photographs between the '800 and the '900 from the Alinari Collections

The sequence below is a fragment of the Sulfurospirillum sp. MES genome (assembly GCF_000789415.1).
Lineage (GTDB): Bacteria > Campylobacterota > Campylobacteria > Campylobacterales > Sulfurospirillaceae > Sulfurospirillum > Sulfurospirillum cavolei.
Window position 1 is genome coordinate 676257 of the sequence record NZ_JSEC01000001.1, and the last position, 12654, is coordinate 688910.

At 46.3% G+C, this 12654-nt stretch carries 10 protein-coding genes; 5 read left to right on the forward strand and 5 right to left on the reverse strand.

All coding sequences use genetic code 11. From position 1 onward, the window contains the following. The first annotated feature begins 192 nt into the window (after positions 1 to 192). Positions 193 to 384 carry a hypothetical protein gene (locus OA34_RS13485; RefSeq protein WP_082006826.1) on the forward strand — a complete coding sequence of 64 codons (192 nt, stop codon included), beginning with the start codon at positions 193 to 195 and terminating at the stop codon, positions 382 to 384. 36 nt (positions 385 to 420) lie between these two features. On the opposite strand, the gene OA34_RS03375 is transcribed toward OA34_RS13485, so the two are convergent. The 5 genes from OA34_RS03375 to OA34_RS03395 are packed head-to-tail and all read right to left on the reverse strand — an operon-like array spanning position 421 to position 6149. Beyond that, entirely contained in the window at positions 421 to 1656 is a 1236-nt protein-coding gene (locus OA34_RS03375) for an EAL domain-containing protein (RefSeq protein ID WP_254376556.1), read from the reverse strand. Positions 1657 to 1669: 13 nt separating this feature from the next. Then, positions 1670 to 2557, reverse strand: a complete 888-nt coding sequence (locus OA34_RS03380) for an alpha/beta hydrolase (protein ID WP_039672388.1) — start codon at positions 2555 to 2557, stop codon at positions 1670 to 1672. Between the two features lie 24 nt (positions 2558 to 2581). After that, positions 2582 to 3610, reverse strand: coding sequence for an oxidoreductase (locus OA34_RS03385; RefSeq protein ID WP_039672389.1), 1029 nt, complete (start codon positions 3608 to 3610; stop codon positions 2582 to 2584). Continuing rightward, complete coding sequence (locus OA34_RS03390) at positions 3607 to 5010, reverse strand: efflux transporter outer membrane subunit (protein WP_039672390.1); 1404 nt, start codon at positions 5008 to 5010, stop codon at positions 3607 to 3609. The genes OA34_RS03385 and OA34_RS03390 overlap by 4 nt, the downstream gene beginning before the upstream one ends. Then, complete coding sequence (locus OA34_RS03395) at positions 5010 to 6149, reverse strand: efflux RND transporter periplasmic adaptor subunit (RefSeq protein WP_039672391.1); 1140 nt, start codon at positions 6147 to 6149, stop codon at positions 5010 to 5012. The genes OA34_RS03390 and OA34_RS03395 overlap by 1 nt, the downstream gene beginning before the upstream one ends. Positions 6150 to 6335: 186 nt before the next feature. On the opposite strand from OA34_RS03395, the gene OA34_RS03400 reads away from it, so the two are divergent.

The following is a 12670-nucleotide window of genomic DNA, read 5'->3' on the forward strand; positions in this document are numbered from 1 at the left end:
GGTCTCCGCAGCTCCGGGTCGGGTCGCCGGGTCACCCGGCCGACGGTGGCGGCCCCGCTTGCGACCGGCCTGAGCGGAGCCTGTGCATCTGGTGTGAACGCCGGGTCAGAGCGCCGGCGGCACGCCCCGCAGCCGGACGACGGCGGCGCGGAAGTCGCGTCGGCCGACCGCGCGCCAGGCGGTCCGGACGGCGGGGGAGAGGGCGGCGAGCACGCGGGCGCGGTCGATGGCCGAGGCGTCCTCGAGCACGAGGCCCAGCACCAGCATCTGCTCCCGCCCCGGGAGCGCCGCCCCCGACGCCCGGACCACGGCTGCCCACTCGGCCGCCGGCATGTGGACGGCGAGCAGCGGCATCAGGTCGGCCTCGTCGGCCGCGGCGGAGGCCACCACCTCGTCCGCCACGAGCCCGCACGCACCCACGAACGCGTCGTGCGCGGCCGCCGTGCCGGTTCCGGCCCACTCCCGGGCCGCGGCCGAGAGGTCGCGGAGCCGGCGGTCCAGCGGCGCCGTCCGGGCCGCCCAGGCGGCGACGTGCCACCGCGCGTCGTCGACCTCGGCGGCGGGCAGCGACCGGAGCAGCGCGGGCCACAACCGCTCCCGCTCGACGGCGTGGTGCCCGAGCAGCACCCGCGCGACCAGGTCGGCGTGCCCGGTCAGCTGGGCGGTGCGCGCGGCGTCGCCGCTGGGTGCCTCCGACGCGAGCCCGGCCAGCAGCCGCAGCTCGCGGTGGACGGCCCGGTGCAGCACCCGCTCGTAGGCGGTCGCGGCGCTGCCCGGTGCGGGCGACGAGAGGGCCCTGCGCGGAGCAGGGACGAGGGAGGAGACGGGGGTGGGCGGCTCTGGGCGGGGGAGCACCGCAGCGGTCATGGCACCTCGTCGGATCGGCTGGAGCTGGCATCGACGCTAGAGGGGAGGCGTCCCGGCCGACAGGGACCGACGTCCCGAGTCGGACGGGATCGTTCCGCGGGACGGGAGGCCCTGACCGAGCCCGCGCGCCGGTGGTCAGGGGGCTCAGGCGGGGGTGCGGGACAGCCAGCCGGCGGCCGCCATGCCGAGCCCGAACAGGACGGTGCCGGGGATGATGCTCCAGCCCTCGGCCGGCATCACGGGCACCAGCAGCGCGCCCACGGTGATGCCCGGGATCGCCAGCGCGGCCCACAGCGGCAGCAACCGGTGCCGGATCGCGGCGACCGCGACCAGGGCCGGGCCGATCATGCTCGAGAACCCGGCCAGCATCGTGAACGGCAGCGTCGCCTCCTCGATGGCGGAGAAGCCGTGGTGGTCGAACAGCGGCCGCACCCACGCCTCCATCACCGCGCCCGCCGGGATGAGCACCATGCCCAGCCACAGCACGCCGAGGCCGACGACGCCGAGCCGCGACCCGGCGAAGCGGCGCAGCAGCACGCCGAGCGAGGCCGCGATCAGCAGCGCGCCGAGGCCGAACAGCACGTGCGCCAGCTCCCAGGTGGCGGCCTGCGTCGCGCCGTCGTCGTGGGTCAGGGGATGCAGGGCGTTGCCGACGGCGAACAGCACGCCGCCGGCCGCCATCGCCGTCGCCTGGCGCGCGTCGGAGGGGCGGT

The first known landscape photographs of Sardinia, by Édouard Delessert, a French photographer, date back to 1854. To modern eyes they still retain an inimitable power and mystery, transparent and enigmatic at the same time. Ever since, the photographer's eye has been focused on Sardinia. Often from elsewhere, the photographers discovered Sardinia by observing it through the lens and tried to give an account of what they saw. Vittorio Besso, in the late 1800s, and Vittorio Alinari, in the years just prior to World War I, captured quite different aspects. The former documented the construction of railroads on the island, the latter has given us landscape shots of the Sardinian coasts that still today are magical. Sardinia with its landscapes, monuments, work, holidays, social life was seen as the expression of a world that had remained the same for centuries. At the end of the nineteenth century, Italy discovered Sardinia, wild and backward, but also original and authentic, an image nurtured by the novels of Maria Grazia Deledda. Then came the twentieth century, an epoch in Sardinia of great hydraulic works from before Fascism up into the regime. The icon of this phase is the great Tirso dam, the best known example of Mussolini's reclamation works. The years flew by and with them came World War II. Before long Sardinia came to be known in the field as the "vedette of Rome" and "aircraft carrier of Italy".